Site of the first
Communist Party meeting “After 1920, Sun Yat-sen, too, became interested in the developments in Soviet Russia. Yet, he never actually became a communist; his belief that the soil should belong to the tiller cannot really be combined with communism, which advocates the abolition of individual land-holdings. Yet, Soviet Russia found it useful to help Sun Yat-sen and advised the Chinese Communist Party to collaborate with the KMT (Kuomintang). This collaboration, not always easy, continued until the fall of Shanghai in 1927.
“In the meantime, Mao Zedong had given up his studies in Beijing and had returned to his home in Hunan. Here, he organized his countrymen, the farmers of Hunan. It is said that at the verge of the northern expedition of Chiang Kai-shek, Mao's adherents in Hunan already numbered in the millions; this made the quick and smooth advance of the communist-advised armies of Chiang Kai-shek possible. Mao developed his ideas in written form in 1927; he showed that communism in China could be successful only if it was based upon farmers. Because of this unorthodox attitude, he was for years severely attacked as a deviationist.
On May 4, 1919, there were student demonstrations against the Beijing government and Japan. The political fervor, student activism, and iconoclastic and reformist intellectual currents set in motion by the patriotic student protest developed into a national awakening known as the May Fourth Movement. Yangyang Cheng wrote in Sup China: “It’s hard to overstate the significance of the May Fourth Movement to the course of modern Chinese history. The intellectual unrest of the scholar elite, combined with the spirit of mass uprising, directly contributed to the establishment of the Chinese Communist Party in 1921. The October Revolution that overthrew the Russian Tsar a few years earlier made the new theory of collectivism particularly appealing to those in China who had lost faith in the corrupt and dictatorial Nationalist government and were eager for new ideas to save their country. See Separate Article MAY 4TH MOVEMENT AND THE POLITICAL IDEAS AND REFORMERS ITS SPAWNED factsanddetails.com
According to Columbia University’s Asia for Educators: “Chen Duxiu (1879-1942) was one of the leading intellectuals of the May Fourth movement. Dean of Peking University in 1916, and, in 1921, co-founder of the Chinese Communist Party, Chen also edited and published the popular New Youth magazine. See Separate Article EARLY CHINESE COMMUNIST IDEOLOGUES AND THEIR IDEAS AND GOALS factsanddetails.com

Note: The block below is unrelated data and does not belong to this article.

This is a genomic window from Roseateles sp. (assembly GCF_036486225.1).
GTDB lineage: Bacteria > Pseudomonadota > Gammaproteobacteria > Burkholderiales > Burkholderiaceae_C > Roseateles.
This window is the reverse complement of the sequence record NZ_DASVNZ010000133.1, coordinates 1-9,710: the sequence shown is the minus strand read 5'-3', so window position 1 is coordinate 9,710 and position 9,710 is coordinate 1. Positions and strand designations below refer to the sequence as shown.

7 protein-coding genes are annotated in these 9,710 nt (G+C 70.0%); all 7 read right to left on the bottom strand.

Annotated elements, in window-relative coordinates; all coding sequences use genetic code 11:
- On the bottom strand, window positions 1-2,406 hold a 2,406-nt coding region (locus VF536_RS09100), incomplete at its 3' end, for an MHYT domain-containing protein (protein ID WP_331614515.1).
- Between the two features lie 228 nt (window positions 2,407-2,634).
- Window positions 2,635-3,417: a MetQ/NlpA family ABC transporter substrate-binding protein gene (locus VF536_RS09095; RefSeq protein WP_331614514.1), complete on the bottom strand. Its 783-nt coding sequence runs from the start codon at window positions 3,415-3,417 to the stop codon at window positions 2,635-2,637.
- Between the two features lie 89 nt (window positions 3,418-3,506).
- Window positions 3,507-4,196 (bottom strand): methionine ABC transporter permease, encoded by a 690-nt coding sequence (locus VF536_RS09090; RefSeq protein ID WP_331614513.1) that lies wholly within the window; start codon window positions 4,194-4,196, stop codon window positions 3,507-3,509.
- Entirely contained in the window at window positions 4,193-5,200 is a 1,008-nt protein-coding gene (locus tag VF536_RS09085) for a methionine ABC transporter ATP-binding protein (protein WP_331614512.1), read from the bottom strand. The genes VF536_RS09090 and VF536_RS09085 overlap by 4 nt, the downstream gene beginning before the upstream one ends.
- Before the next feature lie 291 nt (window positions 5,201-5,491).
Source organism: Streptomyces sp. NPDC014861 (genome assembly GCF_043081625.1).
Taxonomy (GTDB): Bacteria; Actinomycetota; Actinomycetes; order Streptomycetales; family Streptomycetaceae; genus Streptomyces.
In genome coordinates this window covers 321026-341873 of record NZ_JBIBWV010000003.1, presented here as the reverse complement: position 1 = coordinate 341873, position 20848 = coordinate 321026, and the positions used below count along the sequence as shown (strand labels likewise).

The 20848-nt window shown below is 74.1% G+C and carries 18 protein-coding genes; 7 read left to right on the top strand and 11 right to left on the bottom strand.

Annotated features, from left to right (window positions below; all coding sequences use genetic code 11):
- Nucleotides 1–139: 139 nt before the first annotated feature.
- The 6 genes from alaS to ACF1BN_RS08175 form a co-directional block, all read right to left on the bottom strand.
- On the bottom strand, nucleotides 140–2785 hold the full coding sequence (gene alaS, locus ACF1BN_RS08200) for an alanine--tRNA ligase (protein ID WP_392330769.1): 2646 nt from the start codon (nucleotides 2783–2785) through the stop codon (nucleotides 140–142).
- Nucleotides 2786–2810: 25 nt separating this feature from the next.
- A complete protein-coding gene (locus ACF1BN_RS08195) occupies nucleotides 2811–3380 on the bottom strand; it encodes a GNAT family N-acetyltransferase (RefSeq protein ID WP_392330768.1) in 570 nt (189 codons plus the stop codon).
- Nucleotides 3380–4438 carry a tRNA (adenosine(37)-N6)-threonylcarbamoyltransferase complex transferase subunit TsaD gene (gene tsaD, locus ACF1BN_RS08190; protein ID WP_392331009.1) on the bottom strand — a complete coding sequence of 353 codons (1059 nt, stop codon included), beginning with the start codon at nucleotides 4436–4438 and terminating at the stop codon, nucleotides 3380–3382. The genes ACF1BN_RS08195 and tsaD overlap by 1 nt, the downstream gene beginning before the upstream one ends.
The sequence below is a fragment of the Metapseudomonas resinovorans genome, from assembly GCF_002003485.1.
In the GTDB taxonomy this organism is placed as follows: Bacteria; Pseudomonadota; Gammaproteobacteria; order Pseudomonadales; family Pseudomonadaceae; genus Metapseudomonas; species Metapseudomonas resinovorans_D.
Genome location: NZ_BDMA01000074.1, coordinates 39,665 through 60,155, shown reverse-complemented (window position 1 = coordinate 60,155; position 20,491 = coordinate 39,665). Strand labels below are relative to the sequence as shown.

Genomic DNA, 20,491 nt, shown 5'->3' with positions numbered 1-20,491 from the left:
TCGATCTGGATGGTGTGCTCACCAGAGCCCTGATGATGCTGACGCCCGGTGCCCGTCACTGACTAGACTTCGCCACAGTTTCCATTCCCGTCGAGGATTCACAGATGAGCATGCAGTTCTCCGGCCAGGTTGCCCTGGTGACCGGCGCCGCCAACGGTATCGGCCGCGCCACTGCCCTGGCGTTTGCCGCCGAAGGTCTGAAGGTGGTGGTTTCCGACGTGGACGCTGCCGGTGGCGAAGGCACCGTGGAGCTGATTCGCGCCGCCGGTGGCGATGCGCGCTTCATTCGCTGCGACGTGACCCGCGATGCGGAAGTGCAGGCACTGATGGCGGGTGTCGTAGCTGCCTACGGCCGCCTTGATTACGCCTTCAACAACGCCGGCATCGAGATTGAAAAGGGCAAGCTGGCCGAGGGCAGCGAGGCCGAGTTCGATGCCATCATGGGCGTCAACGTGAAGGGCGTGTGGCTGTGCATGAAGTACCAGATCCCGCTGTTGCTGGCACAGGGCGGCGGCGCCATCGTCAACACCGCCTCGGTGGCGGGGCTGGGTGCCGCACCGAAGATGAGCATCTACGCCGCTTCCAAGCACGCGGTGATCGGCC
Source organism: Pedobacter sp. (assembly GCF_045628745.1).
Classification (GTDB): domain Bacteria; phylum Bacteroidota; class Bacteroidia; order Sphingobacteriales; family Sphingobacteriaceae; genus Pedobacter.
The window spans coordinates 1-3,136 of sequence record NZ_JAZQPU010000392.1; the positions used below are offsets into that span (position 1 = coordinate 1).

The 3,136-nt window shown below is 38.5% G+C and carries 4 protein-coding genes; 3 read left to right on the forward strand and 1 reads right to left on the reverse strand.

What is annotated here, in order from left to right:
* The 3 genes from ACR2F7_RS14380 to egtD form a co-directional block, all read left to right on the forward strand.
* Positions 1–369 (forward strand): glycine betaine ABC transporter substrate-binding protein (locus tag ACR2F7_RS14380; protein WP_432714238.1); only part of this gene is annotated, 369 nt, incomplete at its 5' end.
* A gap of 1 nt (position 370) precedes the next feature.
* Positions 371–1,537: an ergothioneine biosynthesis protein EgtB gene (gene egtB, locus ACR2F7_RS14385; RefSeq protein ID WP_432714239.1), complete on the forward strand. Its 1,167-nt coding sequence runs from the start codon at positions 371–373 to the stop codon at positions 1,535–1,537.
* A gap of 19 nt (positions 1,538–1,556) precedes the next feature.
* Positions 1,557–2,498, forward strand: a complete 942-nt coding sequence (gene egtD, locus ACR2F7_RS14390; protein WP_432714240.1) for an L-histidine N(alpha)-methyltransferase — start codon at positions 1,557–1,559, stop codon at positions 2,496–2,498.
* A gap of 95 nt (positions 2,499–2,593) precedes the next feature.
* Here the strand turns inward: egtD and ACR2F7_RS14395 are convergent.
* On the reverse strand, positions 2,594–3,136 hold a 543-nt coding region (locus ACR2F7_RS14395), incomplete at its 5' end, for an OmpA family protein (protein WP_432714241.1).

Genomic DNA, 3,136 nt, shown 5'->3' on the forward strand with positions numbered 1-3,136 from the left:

Founding of the Chinese Communist Party
The Chinese Communist Party was formed in Shanghai in July — maybe July 21 — 1921. Among the 12 delegates at the first Communist Congress was Mao Zedong. In China, the event is known as the "First Supper," and nobody is really sure who else was there, when exactly it took place and what happened. Fearing a raid by French police, the meeting was adjourned after a short time and continued later on a houseboat on the Grand Canal near the town of Jiazing.
The main discussion point during the July 1921 meeting, it is said, was whether or not to break ties completely with bourgeois society or form a tactical alliance with merchants and landlords. Ignoring recommendations by two Communist International advisers from Moscow, the Chinese delegates decided to take a radical approach and have nothing to do with capitalism and demand the immediate surrender of land and machinery.
Other pioneering members of the fledgling Communist movement in Shanghai included Zhou Enlai, Chang Kuo-tao, and Deng Xiaoping. Fearing detection and massacre by the Nationalists under Chiang Kai-shek, the early Chinese Communists met in safe houses in Shanghai. Eventually they were forced out of Shanghai by a joint force of Kuomintang Nationalists and Shanghai gangsters.
The epic founder of the Chinese Communist Party was the stern Li Dazhao. Qu Qiubai was the tragic communist intellectual who ended up facing a Nationalist firing squad while his comrades were roaming the country in what later was called the Long March. His ill fate didn't even finish with his death, as during the Cultural Revolution, some 30 years after his demise, he was bitterly criticized as a renegade by the Maoist Red Guards who then were in control of China. He had to wait until 1980 to be officially rehabilitated, and today he is held in very high regard by the party. [Source: Francesco Sisci, the Asia Editor of La Stampa, from the Asian Times]
Communist Party of China Not Founded on July 1
On July 1, 2011, the 90th anniversary of the founding of the Communist Party of China was celebrated with great fanfare. Didi Kirsten Tatlow wrote in the New York Times, “When President Hu Jintao said in a pomp-filled ceremony in the Great Hall of the People on July 1, “The Communist Party of China was founded 90 years ago today,” and, “From then on, the Chinese people embarked on the bright road of striving for independence and liberation and the glorious pursuit of prosperity and strength,” he was wrong...About the date, anyway...The party’s true founding date is July 23, 1921, according to official documents. An autobiographical account by one of the party’s founders and, remarkably, memories and news reports of a murder in a Shanghai hotel corroborate that, providing important clues for historians keen to establish the truth. [Source: Didi Kirsten Tatlow , New York Times, July 20, 2011]